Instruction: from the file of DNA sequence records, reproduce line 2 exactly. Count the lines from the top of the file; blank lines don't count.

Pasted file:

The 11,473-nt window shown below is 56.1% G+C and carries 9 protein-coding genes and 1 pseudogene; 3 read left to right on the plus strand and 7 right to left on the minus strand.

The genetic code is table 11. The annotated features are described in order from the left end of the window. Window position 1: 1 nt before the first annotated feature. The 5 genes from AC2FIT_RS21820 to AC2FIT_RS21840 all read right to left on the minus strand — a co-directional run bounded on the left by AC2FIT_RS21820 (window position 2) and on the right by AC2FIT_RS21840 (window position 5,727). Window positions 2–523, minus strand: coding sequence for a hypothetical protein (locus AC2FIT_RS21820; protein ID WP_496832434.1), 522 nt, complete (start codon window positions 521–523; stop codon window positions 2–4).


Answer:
The genetic code is table 11. The annotated features are described in order from the left end of the window. Window position 1: 1 nt before the first annotated feature. The 5 genes from AC2FIT_RS21820 to AC2FIT_RS21840 all read right to left on the minus strand — a co-directional run bounded on the left by AC2FIT_RS21820 (window position 2) and on the right by AC2FIT_RS21840 (window position 5,727). Window positions 2–523, minus strand: coding sequence for a hypothetical protein (locus AC2FIT_RS21820; protein ID WP_496832434.1), 522 nt, complete (start codon window positions 521–523; stop codon window positions 2–4).